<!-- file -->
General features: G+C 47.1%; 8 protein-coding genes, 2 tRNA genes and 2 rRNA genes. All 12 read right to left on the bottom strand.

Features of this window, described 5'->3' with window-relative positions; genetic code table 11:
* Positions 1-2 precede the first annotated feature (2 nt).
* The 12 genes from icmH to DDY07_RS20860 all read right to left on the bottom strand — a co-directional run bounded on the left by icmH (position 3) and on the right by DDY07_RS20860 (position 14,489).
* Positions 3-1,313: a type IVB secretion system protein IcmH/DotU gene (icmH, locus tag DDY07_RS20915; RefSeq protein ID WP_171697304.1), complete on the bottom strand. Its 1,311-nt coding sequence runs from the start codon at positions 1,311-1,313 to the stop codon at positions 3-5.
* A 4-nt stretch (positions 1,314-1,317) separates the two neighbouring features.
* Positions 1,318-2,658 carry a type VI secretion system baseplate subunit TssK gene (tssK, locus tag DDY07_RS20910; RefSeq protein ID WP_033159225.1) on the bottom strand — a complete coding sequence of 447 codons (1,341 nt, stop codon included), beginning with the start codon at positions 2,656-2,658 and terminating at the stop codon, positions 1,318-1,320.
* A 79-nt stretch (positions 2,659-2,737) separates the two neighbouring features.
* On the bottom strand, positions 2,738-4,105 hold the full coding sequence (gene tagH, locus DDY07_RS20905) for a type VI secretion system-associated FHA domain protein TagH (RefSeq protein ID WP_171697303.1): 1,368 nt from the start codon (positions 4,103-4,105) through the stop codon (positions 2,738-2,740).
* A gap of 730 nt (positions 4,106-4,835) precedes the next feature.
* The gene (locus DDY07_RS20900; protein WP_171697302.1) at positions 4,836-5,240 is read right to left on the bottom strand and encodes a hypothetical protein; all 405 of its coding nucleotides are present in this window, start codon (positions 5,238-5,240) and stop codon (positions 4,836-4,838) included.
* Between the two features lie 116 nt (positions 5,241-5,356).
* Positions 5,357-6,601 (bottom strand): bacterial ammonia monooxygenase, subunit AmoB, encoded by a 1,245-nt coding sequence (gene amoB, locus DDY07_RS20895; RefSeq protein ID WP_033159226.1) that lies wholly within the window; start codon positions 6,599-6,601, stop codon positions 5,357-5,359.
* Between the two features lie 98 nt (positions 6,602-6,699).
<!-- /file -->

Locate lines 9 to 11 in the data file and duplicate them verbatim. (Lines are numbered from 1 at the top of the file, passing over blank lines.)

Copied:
* On the bottom strand, positions 2,738-4,105 hold the full coding sequence (gene tagH, locus DDY07_RS20905) for a type VI secretion system-associated FHA domain protein TagH (RefSeq protein ID WP_171697303.1): 1,368 nt from the start codon (positions 4,103-4,105) through the stop codon (positions 2,738-2,740).
* A gap of 730 nt (positions 4,106-4,835) precedes the next feature.
* The gene (locus DDY07_RS20900; protein WP_171697302.1) at positions 4,836-5,240 is read right to left on the bottom strand and encodes a hypothetical protein; all 405 of its coding nucleotides are present in this window, start codon (positions 5,238-5,240) and stop codon (positions 4,836-4,838) included.